Thursday, December 15, 2016

Books: Combined Operations, 1940 - 1942

Combined Operations, 1940 - 1942

Prepared for the Combined Operations Command
By The Ministry of Information, London, UK

Front Cover: First Published 1943

Though I recommend this rare book highly I find it unusual in a couple of ways: It was published in 1943, two years before the biggest chapters of Combined Operations unfolded, i.e., before the conclusion of WW2. It was initially sold for 'one shilling net' but distributed 'second hand' by the Post Office, free of charge*. And it was 'prepared for (i.e., on behalf of) the Combined Operations Command by the Ministry of Information'.

Propaganda? Perhaps, but in the best sense of the word. I think it was produced during WW2 and (after its purchase) distributed at no cost in order to inform and encourage the British public about the War Offices's early attempts to attack Germany on European soil. 'Offense is underway' it proclaims, though initially as small but daring raids.

True? I say, very much so, as it records the beginnings of the Combined Operations organization, its initial raids into Norway and France before major invasions (e.g., into North Africa, Sicily, Italy and France) could take place. Details and photographs therein are also found in later texts, e.g., related to Commando raids upon (e.g.) Lofoten Islands, St. Nazaire and Dieppe.

On page 37 we learn that before members of RCNVR were involved in training for, and participation in, the raid at Dieppe, "a small force of Canadian troops (a company of Royal Canadian Engineers, detachments of the Edmonton Regiment, the Saskatoon Light Infantry and the Royal Canadian Corps of Signals).... had formed part of an expedition which was organised to attack Trondhjem in April 1940 (but never sailed). The military forces had spent some time at a Combined Operations training Centre in Scotland, becoming familiar with various landing craft and learning the technique of making a landing on beaches held by the enemy."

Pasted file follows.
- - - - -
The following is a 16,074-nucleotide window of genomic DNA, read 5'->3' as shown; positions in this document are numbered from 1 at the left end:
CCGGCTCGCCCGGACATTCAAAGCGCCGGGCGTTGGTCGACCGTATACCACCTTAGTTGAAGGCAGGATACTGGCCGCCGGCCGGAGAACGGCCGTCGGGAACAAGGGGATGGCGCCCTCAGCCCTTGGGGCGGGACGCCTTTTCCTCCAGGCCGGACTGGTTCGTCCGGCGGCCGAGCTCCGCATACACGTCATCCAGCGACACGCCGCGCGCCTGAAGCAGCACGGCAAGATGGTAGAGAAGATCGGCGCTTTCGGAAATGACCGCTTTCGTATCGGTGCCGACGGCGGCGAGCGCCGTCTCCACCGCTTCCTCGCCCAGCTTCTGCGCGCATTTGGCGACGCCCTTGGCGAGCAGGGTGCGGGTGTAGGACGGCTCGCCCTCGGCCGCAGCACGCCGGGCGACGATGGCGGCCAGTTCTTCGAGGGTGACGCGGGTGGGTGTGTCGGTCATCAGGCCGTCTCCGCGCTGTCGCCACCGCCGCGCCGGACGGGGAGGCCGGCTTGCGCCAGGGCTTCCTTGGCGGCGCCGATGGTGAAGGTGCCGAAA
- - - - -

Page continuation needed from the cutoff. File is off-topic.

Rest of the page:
Small forces, often made up of Commandos and members of all three forces, travelled great distances with spare resources, and their adventures are recounted, in such places as Egypt, Tobruk (Libya), Crete, Syria. We read of a raid on Rommel's house (Libya), another on military and economic targets at South Vaagso and Maaloy Island in Norway (see 'Shooting it out in the streets', Page 59), a successful raid on German radio-location equipment at the village of Bruneval in Northern France (Pages 65 - 70), and much more before encountering significant, first-hand accounts related to the well-known raids at St. Nazaire in March 1942 and Dieppe, August 1942.

Photos From Along the Way:

 Table of Contents, in part

Training familiar to some members of Combined Operations
Crossing mined rivers on toggle-rope bridges. Page 16

Invasion Rehearsal: Men engaged in combined operations must
learn to land powerful armaments on defended shores. A Bofors
A.A. gun is hauled aboard a tank landing craft. Page 16

 Attack! Attack! Attack! A Royal Marines' storming party leaps ashore 
from its landing craft under cover of a smoke screen. Inveraray. Page 16

 Jerry won't use that lot: Commando troops, having overpowered the German
garrison on the Lofotens, watch oil burning on the sea at Stamsund. Page 16

"The flames and flashes that belong to a raid"
Yaagso seen from Maaloy. Page 64

Highly recommended. Can be purchased at AbeBooks for under $10 Canadian.

*From Page 2: "There are many men and women in the Forces who would welcome a chance of reading this book; if you hand it in at any Post Office, it will go to them." 

Please link to READY, AYE, READY- An Illustrated History of the Royal Canadian Navy

Unattributed Photos GH

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